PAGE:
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Shirin (Abbas Kiarostami, 2008)


Capping a decade spent making films that are arguably better described as experimental works than traditional narrative features, Abbas Kiarostami delivers Shirin, a deceptively simple work that confounds initial impressions. The title, taken from the traditional Arabic story of Shirin and Khosrow, combined with the fanciful illustrations seen under the opening credits, promises a straightforward adaptation of a folk story, but the film that follows is anything but traditional. Instead of dramatizing a fairy tale directly, Kiarostamiís work combines two distinct elements. The first is the soundtrack to a supposedly filmed adaptation of Shirinís story. The second consists of a few hundred shots of roughly one hundred Iranian actresses (plus French actress Juliette Binoche, who does help to make the filmís messages more universally applicable), who sit in a movie theater, presumably reacting to the film that they see. Throughout the run time, all an audience can do is listen to the soundtrack and watch the responses of the women, which are shown for twenty or thirty seconds at a time. Never does the director deviate from this structure.


This is a simple setup for a film, and its meanings initially seem quite obvious. Given Shirinís announcement early on, that ďitís time for my story now,Ē and the directorís focus on female audience members (both here and in other works, such as Ten), Shirin initially seems to be sending a potent message about marginalized women. The character Shirin, after all, directly addresses an audience of women. But, while Shirin does indeed send that message, it soon becomes obvious that Kiarostami has other things on his mind as well.


As we watch Shirin, the illusion that Kiarostami has created begins to show its seams. At first we might notice, at the periphery of the screen, that men are in the audience watching the movie as well, even if Kiarostami never centers any of them in the frame. Then, it becomes apparent that the soundtrack that we listen to doesnít quite coincide with the flashes of light supposedly cast from the screen. The drama that we hear unfolding, too, will seem awfully ornate for anyone familiar with the history of Iranian cinema. Finally, it will become obvious that the women are not merely watching a film unfurl, but are clearly receiving direction from the off-screen Kiarostami. There is a reason, after all, that the director has only cast actresses here.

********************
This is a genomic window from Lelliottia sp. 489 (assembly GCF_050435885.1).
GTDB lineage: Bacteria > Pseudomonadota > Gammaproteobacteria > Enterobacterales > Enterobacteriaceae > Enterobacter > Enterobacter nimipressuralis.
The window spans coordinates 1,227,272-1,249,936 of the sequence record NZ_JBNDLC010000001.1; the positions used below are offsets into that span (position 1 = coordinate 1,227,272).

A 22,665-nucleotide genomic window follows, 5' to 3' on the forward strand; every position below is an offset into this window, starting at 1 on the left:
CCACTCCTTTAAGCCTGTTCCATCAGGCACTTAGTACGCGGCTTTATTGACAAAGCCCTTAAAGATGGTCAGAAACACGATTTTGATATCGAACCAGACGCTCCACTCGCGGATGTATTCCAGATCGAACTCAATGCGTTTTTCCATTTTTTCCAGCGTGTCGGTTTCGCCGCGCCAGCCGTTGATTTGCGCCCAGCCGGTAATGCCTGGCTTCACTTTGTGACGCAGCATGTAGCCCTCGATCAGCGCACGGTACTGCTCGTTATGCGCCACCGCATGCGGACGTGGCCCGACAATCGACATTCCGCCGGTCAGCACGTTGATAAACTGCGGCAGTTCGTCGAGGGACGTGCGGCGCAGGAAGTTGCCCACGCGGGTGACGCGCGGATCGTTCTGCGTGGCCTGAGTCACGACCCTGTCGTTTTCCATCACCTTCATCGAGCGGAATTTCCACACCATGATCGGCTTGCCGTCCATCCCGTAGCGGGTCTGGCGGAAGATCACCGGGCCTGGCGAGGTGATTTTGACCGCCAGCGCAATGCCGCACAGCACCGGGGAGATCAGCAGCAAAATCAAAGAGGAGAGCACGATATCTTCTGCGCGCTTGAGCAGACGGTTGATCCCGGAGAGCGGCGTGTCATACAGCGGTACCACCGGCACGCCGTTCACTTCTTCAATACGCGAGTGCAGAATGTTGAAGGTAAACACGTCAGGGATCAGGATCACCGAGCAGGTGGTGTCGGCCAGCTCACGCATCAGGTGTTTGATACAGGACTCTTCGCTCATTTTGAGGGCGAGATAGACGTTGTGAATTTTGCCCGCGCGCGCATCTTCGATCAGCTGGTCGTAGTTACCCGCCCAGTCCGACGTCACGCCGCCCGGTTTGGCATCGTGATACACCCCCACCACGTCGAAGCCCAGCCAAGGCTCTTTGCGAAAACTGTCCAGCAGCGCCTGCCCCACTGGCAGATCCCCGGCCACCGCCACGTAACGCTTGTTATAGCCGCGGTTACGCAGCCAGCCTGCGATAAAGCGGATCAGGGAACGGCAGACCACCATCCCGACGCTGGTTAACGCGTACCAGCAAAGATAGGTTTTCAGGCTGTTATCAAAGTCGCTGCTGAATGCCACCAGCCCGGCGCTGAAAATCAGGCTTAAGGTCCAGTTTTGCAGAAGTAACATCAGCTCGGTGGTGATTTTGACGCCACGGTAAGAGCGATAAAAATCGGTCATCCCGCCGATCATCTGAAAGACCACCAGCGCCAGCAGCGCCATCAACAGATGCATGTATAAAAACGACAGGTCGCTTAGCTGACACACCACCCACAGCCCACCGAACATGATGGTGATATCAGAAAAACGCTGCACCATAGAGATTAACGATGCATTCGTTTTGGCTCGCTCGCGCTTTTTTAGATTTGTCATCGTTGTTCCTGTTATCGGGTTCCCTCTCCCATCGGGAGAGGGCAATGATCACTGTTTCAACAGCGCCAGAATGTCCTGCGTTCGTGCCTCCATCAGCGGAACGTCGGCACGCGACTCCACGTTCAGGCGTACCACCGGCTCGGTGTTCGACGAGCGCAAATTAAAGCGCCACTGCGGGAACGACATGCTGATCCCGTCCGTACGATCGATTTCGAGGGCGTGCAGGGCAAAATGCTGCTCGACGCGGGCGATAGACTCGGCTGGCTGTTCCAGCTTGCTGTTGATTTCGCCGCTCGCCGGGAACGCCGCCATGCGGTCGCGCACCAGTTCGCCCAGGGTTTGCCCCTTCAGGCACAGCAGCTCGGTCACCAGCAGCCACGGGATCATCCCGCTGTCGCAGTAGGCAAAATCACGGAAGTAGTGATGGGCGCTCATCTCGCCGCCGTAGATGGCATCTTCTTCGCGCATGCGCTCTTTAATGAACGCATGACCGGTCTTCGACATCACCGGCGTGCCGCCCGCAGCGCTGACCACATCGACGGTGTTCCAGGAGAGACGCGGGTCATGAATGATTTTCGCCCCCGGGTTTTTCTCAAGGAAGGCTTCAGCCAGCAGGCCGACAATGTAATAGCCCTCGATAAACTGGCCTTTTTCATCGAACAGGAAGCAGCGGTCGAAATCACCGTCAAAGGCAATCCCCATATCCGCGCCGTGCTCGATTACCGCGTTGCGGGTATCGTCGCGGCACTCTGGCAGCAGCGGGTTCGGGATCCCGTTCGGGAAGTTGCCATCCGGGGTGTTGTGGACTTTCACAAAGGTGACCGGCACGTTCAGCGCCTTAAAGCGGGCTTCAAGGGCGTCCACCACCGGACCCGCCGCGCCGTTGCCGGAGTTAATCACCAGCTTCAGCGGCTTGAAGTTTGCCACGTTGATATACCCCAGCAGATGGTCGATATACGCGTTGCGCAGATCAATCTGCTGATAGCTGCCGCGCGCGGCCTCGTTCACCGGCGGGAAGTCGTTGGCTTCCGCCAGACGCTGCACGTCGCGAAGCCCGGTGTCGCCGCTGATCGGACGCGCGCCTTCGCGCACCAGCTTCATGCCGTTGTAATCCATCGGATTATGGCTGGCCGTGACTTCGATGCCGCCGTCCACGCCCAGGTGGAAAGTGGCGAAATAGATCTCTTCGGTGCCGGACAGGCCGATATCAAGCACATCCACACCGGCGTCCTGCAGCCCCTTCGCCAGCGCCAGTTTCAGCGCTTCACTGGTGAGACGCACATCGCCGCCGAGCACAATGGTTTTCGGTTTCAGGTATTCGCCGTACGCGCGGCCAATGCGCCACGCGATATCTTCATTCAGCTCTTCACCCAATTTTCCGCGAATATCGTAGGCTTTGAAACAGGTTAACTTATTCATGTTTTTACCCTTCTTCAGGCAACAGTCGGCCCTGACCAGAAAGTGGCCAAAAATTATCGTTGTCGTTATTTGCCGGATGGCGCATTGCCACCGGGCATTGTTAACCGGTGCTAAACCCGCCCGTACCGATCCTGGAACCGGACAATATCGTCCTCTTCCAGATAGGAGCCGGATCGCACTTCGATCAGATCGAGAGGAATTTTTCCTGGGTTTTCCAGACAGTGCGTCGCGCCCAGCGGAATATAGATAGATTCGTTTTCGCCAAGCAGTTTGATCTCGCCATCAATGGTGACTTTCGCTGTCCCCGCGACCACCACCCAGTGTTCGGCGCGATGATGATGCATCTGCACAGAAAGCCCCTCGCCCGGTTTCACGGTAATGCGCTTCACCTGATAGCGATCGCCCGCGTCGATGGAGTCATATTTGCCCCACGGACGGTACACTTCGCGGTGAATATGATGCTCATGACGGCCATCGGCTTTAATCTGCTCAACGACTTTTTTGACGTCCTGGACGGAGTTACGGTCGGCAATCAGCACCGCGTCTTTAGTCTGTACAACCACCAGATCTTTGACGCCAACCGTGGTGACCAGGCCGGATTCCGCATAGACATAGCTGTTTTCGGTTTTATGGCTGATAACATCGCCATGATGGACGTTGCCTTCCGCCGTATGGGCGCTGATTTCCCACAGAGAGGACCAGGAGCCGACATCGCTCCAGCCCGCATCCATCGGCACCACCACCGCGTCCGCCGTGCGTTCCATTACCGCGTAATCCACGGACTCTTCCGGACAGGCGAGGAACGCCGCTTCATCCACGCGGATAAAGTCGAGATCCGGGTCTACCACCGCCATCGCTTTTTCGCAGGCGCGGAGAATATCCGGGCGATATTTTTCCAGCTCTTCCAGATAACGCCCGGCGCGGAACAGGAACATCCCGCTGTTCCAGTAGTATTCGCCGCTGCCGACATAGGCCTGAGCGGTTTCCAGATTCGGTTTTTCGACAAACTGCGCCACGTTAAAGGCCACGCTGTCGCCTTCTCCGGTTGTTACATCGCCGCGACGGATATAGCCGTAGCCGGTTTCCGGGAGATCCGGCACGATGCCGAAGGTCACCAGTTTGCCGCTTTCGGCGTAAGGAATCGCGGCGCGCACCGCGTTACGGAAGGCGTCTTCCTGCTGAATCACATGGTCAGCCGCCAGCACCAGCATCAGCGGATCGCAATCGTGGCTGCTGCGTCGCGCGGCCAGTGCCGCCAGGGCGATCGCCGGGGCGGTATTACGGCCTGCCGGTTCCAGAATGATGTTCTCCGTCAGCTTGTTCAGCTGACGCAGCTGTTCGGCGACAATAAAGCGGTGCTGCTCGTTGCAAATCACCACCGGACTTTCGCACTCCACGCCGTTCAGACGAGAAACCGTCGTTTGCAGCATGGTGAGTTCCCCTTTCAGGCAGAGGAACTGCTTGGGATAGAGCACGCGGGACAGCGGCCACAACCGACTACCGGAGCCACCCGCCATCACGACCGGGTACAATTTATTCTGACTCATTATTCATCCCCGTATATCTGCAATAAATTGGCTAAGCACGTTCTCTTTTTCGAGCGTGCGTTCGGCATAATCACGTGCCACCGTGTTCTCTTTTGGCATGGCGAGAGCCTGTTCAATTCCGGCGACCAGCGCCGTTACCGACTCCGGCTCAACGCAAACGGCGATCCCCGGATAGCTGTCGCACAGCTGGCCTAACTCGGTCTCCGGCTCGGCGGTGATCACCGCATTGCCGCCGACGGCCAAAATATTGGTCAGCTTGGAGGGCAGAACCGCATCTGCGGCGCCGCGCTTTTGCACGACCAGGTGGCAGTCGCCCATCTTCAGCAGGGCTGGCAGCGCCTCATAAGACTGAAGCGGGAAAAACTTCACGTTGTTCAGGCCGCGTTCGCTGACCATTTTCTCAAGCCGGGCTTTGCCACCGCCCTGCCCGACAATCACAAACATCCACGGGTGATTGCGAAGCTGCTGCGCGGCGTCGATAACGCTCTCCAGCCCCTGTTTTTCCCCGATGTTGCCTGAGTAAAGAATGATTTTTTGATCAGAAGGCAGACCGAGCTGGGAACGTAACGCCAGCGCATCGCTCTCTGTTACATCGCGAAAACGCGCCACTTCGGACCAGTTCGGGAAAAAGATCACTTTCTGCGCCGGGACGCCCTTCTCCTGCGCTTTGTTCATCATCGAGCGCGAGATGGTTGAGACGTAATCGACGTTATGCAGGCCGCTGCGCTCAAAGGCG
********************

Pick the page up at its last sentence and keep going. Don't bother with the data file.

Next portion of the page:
External knowledge of how Kiarostami really created the film, then, seems somewhat necessary if viewers are to extract much meaning from it. In interviews, the director has revealed a few important things. The movie that the women appear to be watching was never filmed. The soundtrack they seem to be reacting to was only created in post-production after all of Shirinís filming had taken place. The women were not watching a film at all, but instead were simply looking at a series of moving dots while the director quizzed them about love. The audience never existed as a whole, but were instead filmed in small groups, a few at a time.


The ramifications of this approach are manifold. For one, by casting actresses heís raised the question of whether we, as viewers, are performing while we watch a film. Shirin directly addresses the odd, communal combination of stoicism and catharsis that we undergo when we watch a narrative film in a theater. So, too, it reminds us the level of participation that our imaginations play in movie watching. The illustrations shown in Shirinís credits sequence visualize a story that the rest of the movie refuses to. Our minds, even once weíre aware of the contrivances of the experiment, inevitably will work to fill in the rest of the picture. Much as the use of off-screen space in the directorís more conventional work functioned, the decision to never show the movie screen in Shirin activates the audience.


Like Kiarostamiís Close-Up, then, Shirin is revealed to be something other than the documentary that it first appears to be. The knowledge that this is all a put on turns the ruse into a testament to Kiarostamiís skill as a manipulator of image and sound. Once you are aware that the women here are simply watching a series of moving dots, the illusion that they are collectively following the same narrative becomes all the more remarkable. Their reactions, while profuse, generally seem genuine, and well-timed to the bulk of the narration that we hear. As simple as Shirin initially appears to be, it must have taken a great deal of craftsmanship to realize.


Even discarding all of that external knowledge about Kiarostamiís experiment, though, Shirin still offers a unique viewing experience. The story that we hear is compelling in its own right. When combined with the tension created by seeing its audience, the film works on multiple levels at once. The mind inevitably wanders, from the image, to the soundtrack, to the contemplation of the directorís approach. While Shirin may be an experimental film, it is not an obtuse one. Many of cinemaís most generous gestures involve withholding visuals from the audience. I think of works from great filmmakers like Snow, Akerman, and Bresson. Shirin, its apparent minimalism rife with paradoxes, fits into that legacy. It powerfully reminds us of the persuasiveness of art as it simultaneously stresses the humanist perspective of its singular, innovative creator.





Jeremy Heilman